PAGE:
LBB Area Pacing vs. Biventricular Pacing For CRT Has Lower Risk of HF Hospitalization
The risk of heart failure (HF)-related hospitalization was lower with left bundle branch area pacing (LBBAP) compared with biventricular pacing (BiVp) as the initial strategy for cardiac resynchronization therapy (CRT), according to a late-breaking clinical trial presented at Heart Rhythm 2023 and simultaneously published May 21 in JACC: Clinical Electrophysiology.
Juan Carlos Diaz, MD, et al., conducted a prospective, multicenter, observational, nonrandomized study with 371 patients referred for a first CRT between January 2020 and August 2022 to compare outcomes between LBBAP (n=128) and BiVp (n=243) as an initial implant strategy. The groups were similar at baseline except for a lower percentage of patients in the LBBAP group had NYHA class II heart failure (28.1% vs. 40.3% in the BiVp group; p=0.02).
The primary efficacy outcome was the composite of HF-related hospitalization and all-cause mortality, and the primary safety outcomes were acute and long-term complications.
Results showed that over the mean 340 days of follow-up, LBBAP vs. BiVp was associated with a significant reduction in the primary endpoint, which occurred in 24.2% and 42.4% of patients, respectively (hazard ratio [HR], 0.621; p=0.021), with a reduction in HF-related hospitalizations (22.6% vs. 39.5%; HR, 0.607; p=0.021) without a significant difference in all-cause mortality (5.5% vs. 11.9%; p=0.19) or long-term complications (9.4% vs. 15.2%, respectively; p=0.146).
In addition, procedural and fluoroscopy times were significantly shorter with LBBAP vs. BiVp, respectively (95 minutes vs. 129 minutes; p<0.001) and (12 minutes vs. 21.7 minutes; p<0.001). Also seen with LBBAP vs. BiVp were improvements in left ventricular ejection fraction (34.1±12.5% vs. 31.4±10.8%; p=0.041) and shorter paced QRS duration (123.7±18 ms vs. 149.3±29.1 ms; p<0.001).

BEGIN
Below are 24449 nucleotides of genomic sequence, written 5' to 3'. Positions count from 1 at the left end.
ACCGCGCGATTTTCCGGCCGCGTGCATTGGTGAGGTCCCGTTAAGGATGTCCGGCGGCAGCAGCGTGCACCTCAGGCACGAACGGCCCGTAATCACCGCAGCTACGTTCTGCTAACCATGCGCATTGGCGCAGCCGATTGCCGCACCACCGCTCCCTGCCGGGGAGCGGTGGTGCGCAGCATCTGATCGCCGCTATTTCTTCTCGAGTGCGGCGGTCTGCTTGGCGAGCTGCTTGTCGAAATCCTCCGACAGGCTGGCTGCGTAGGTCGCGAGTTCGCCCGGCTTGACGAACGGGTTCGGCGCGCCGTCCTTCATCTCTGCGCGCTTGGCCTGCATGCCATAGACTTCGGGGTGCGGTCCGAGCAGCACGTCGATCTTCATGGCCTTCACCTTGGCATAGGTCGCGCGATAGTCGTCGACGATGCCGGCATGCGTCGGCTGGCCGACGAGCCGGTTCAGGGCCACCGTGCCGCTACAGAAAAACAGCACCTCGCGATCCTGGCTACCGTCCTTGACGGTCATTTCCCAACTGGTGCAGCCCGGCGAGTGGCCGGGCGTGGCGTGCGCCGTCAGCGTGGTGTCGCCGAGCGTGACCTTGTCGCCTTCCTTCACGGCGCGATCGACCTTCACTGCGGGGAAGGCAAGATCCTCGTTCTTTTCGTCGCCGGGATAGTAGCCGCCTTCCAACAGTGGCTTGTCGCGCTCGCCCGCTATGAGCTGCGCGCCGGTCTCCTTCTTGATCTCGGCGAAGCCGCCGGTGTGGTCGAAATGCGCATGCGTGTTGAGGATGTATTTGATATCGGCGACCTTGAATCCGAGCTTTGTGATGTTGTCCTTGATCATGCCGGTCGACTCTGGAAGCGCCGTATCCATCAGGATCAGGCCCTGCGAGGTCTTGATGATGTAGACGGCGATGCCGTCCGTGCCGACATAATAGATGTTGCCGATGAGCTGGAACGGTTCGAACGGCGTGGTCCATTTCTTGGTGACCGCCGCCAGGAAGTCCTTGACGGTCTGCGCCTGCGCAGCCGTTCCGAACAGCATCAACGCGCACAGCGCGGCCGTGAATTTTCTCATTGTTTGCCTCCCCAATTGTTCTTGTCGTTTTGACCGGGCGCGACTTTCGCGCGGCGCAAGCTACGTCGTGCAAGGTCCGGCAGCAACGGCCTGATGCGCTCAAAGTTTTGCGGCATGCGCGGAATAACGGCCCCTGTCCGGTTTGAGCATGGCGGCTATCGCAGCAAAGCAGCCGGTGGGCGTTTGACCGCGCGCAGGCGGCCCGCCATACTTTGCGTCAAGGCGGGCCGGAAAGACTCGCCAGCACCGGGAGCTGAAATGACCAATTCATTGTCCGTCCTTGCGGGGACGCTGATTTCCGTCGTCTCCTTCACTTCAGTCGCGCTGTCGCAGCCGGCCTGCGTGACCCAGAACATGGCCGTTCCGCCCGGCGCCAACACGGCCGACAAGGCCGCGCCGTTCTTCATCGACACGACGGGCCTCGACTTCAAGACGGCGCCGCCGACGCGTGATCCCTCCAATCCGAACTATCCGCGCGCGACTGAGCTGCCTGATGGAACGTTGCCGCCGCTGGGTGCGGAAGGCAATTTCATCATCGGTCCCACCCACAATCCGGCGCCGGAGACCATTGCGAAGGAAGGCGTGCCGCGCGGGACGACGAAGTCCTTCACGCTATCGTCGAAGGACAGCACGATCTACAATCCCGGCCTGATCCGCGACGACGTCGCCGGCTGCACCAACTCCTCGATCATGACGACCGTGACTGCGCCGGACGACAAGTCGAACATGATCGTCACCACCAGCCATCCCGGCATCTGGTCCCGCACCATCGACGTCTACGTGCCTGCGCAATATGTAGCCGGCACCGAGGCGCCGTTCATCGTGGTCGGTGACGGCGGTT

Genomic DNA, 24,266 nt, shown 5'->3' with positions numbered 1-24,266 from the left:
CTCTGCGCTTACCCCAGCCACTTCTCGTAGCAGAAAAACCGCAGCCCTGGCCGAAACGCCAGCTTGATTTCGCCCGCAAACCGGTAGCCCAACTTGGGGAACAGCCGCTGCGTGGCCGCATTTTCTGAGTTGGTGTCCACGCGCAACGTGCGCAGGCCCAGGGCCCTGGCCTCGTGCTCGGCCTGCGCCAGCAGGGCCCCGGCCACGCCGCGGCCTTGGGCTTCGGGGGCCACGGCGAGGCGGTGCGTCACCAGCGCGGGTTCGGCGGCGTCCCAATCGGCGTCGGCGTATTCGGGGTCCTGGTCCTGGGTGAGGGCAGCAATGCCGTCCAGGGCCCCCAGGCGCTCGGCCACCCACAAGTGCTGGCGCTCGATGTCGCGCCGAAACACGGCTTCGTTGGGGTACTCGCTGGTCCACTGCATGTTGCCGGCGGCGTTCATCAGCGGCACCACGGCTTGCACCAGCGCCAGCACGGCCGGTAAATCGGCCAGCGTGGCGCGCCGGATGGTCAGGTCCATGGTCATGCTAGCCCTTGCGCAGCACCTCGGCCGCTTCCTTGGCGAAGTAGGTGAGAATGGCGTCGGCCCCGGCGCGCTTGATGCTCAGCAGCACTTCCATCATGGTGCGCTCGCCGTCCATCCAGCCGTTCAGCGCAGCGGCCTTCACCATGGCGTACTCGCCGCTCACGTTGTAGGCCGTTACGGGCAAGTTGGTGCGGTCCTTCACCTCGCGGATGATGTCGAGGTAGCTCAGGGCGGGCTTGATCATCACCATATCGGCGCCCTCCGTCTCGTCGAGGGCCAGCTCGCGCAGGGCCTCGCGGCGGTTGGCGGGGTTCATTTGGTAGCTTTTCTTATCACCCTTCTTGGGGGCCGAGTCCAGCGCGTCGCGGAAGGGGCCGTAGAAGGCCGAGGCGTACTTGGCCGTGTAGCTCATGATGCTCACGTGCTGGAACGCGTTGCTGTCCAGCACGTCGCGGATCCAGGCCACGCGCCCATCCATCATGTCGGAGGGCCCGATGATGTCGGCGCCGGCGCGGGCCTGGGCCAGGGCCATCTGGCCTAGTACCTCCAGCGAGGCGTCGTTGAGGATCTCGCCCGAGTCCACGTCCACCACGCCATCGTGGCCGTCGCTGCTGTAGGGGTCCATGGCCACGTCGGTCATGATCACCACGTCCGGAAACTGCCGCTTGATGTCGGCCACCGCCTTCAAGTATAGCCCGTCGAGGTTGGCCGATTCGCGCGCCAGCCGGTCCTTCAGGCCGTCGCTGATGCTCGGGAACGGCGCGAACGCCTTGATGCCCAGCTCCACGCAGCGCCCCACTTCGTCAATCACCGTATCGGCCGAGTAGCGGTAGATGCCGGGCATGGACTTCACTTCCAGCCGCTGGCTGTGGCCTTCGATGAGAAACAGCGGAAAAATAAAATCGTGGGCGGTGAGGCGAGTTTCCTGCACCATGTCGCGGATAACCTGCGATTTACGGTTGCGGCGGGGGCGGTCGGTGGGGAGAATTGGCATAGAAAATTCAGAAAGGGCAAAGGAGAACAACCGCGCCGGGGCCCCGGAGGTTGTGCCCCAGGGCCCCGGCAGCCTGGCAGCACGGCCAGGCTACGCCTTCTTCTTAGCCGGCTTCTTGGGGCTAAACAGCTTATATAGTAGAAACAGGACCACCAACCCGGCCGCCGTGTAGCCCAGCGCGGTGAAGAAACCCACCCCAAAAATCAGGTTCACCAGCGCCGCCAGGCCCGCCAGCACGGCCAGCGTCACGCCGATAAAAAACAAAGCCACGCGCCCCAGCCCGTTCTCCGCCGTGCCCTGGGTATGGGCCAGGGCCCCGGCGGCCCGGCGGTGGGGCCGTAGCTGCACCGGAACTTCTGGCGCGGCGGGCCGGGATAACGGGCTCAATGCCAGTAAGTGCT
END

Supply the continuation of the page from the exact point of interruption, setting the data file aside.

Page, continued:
The authors note that “these results suggest that LBBAP could be used as an initial implant strategy to achieve CRT in HF treatment and may significantly impact HF-related hospitalizations.”
In an accompanying editorial comment, Jayanthi N. Koneru, MBBS, FACC, and Kenneth A. Ellenbogen, MD, FACC, state that the “study results suggest that LBBAP is an excellent alternative to BiVp with comparable safety profile; early follow-up results indicate better clinical response with LBBAP compared to BiVp in patients with HF and LBBB” and provides a foundation for future studies.
Clinical Topics: Arrhythmias and Clinical EP, Heart Failure and Cardiomyopathies, Noninvasive Imaging, Implantable Devices, SCD/Ventricular Arrhythmias, Atrial Fibrillation/Supraventricular Arrhythmias, Acute Heart Failure, Nuclear Imaging
Keywords: Electrophysiology, Fluoroscopy, Hospitalization, Heart Failure, Ventricular Function, Left, Follow-Up Studies, Prospective Studies, Stroke Volume, Cardiac Resynchronization Therapy
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